Iterative Maps - Maple Help

 Iterative Maps Bifurcation maps

The Bifurcation command generates two-dimensional images of an iterated map. Small changes in values of some parameters in the governing equations can give rise to qualitative changes in the evolving solution of the system, referred to as a bifurcation. For example, the evolving solution of a system of differential equations can switch between being periodic or chaotic in nature.

Images or bifurcation diagrams can illustrate the nature of the solution as the bifurcation parameters change value.

 > $\mathrm{with}\left(\mathrm{IterativeMaps}\right):$$\phantom{\rule[-0.0ex]{0.0em}{0.0ex}}\phantom{\rule[-0.0ex]{0.0em}{0.0ex}}\mathrm{with}\left(\mathrm{ImageTools}\right):$

The Gauss map is an example of such a system. Its bifurcation diagram can be computed using the following iterated map of a single real variable.

This map is sometimes referred to as the mouse map since for some parameter values the bifurcation diagram looks like a mouse.

In the following generated image the horizontal direction corresponds to r and the vertical direction corresponds to x.

 >
 >
 $\left[{1}{..}{500}{,}{1}{..}{500}{,}{1}{..}{3}\right]$ (1.1)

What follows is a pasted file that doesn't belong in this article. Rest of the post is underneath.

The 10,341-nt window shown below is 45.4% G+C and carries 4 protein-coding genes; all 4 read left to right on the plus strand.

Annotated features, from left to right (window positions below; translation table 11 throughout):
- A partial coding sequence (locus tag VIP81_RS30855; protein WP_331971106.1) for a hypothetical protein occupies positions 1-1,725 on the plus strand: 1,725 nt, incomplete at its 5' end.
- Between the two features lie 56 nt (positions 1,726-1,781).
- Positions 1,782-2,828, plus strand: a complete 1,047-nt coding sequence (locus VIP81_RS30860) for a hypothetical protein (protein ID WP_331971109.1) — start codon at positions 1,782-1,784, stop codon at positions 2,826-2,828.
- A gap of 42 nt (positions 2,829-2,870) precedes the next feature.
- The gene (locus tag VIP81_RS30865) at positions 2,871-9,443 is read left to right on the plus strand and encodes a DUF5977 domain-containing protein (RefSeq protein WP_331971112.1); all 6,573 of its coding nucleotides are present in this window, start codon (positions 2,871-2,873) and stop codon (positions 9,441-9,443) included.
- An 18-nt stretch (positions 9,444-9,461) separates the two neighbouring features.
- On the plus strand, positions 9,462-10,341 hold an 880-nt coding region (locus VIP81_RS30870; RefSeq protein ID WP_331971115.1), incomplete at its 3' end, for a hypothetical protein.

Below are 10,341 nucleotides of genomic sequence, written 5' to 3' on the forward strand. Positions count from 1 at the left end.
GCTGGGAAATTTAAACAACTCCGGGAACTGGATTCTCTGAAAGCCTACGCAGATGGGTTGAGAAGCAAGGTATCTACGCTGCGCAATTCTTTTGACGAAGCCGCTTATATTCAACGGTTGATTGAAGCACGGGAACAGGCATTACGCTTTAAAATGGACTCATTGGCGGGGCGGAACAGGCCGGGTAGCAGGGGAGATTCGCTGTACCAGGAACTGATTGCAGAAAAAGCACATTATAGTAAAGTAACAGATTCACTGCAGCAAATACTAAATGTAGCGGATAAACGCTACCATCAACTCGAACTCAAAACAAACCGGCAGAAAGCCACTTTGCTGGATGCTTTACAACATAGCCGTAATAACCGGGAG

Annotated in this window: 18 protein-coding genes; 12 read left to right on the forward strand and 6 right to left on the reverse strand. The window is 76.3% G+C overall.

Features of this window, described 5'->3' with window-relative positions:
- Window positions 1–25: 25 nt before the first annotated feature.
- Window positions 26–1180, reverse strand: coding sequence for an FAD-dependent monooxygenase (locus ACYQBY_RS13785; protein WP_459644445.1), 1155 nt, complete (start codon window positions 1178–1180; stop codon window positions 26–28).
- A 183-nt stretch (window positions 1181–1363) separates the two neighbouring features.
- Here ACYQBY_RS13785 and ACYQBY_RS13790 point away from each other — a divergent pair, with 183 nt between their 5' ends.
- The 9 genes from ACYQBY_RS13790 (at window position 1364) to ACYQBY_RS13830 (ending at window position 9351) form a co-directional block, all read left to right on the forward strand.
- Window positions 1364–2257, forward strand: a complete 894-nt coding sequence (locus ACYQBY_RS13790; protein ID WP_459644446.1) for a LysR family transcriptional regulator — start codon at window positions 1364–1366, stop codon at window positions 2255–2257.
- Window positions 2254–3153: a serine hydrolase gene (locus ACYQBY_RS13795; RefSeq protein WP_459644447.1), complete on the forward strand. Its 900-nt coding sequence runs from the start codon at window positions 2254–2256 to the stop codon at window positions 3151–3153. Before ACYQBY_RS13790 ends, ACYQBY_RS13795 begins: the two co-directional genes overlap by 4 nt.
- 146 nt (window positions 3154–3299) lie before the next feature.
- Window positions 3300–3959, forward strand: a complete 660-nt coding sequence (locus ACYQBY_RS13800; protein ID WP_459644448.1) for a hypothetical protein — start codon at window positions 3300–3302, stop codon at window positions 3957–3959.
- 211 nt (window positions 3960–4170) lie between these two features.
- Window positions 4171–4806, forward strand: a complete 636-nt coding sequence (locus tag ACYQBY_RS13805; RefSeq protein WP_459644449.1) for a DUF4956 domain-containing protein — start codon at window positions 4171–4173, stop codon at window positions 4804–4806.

> $\mathrm{ColouringProcedures}:-\mathrm{HueToRGB}\left(\mathrm{GaussMapImage}\right):$$\phantom{\rule[-0.0ex]{0.0em}{0.0ex}}\phantom{\rule[-0.0ex]{0.0em}{0.0ex}}\mathrm{Embed}\left(\mathrm{GaussMapImage}\right)$ The Explore command can be used to obtain an application with which to interact with the bifurcation diagram.

This allows a convenient mechanism for exploring the behavior of the iterative process as the number of iterations or the parameter value change.

The following appliable module uses a local member img in order to take advantage of the in-place computational functionality of the Bifurcation command. The following procedure for GaussMap generates an image according to its arguments which specify the parameter k and the number of iterations of the map.

 >

Gauss map  $\mathbf{k}$         Attractor maps

The Attractor command generates two-dimensional images of the iterated or evolving solution of a system of equations. The command gets its name from the fact that certain systems have the property that if the solution becomes close enough to attaining some special state then it remains close.